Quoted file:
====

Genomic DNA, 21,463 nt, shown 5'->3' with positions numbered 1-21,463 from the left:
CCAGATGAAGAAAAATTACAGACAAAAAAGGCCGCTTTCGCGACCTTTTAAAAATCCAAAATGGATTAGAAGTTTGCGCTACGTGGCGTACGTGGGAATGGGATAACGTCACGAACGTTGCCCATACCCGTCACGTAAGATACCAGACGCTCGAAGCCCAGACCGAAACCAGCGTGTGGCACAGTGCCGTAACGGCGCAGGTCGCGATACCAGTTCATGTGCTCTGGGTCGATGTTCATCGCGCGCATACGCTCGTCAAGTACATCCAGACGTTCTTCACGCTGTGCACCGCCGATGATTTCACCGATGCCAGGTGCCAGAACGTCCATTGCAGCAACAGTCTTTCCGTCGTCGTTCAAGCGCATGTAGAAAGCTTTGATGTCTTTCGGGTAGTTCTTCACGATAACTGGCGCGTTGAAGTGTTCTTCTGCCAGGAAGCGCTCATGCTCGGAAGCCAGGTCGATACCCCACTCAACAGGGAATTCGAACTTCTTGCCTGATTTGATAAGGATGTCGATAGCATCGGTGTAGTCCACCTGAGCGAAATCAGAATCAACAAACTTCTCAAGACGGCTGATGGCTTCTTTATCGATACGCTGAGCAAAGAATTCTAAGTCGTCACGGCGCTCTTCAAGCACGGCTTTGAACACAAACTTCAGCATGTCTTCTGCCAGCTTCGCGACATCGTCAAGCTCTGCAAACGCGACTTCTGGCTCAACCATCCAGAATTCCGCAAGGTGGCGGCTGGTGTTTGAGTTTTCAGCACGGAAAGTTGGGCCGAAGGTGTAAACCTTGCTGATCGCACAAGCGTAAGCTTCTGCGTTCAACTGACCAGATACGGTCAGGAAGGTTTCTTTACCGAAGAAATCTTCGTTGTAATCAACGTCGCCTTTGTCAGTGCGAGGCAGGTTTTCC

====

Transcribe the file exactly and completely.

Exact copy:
Genomic DNA, 21,463 nt, shown 5'->3' with positions numbered 1-21,463 from the left:
CCAGATGAAGAAAAATTACAGACAAAAAAGGCCGCTTTCGCGACCTTTTAAAAATCCAAAATGGATTAGAAGTTTGCGCTACGTGGCGTACGTGGGAATGGGATAACGTCACGAACGTTGCCCATACCCGTCACGTAAGATACCAGACGCTCGAAGCCCAGACCGAAACCAGCGTGTGGCACAGTGCCGTAACGGCGCAGGTCGCGATACCAGTTCATGTGCTCTGGGTCGATGTTCATCGCGCGCATACGCTCGTCAAGTACATCCAGACGTTCTTCACGCTGTGCACCGCCGATGATTTCACCGATGCCAGGTGCCAGAACGTCCATTGCAGCAACAGTCTTTCCGTCGTCGTTCAAGCGCATGTAGAAAGCTTTGATGTCTTTCGGGTAGTTCTTCACGATAACTGGCGCGTTGAAGTGTTCTTCTGCCAGGAAGCGCTCATGCTCGGAAGCCAGGTCGATACCCCACTCAACAGGGAATTCGAACTTCTTGCCTGATTTGATAAGGATGTCGATAGCATCGGTGTAGTCCACCTGAGCGAAATCAGAATCAACAAACTTCTCAAGACGGCTGATGGCTTCTTTATCGATACGCTGAGCAAAGAATTCTAAGTCGTCACGGCGCTCTTCAAGCACGGCTTTGAACACAAACTTCAGCATGTCTTCTGCCAGCTTCGCGACATCGTCAAGCTCTGCAAACGCGACTTCTGGCTCAACCATCCAGAATTCCGCAAGGTGGCGGCTGGTGTTTGAGTTTTCAGCACGGAAAGTTGGGCCGAAGGTGTAAACCTTGCTGATCGCACAAGCGTAAGCTTCTGCGTTCAACTGACCAGATACGGTCAGGAAGGTTTCTTTACCGAAGAAATCTTCGTTGTAATCAACGTCGCCTTTGTCAGTGCGAGGCAGGTTTTCC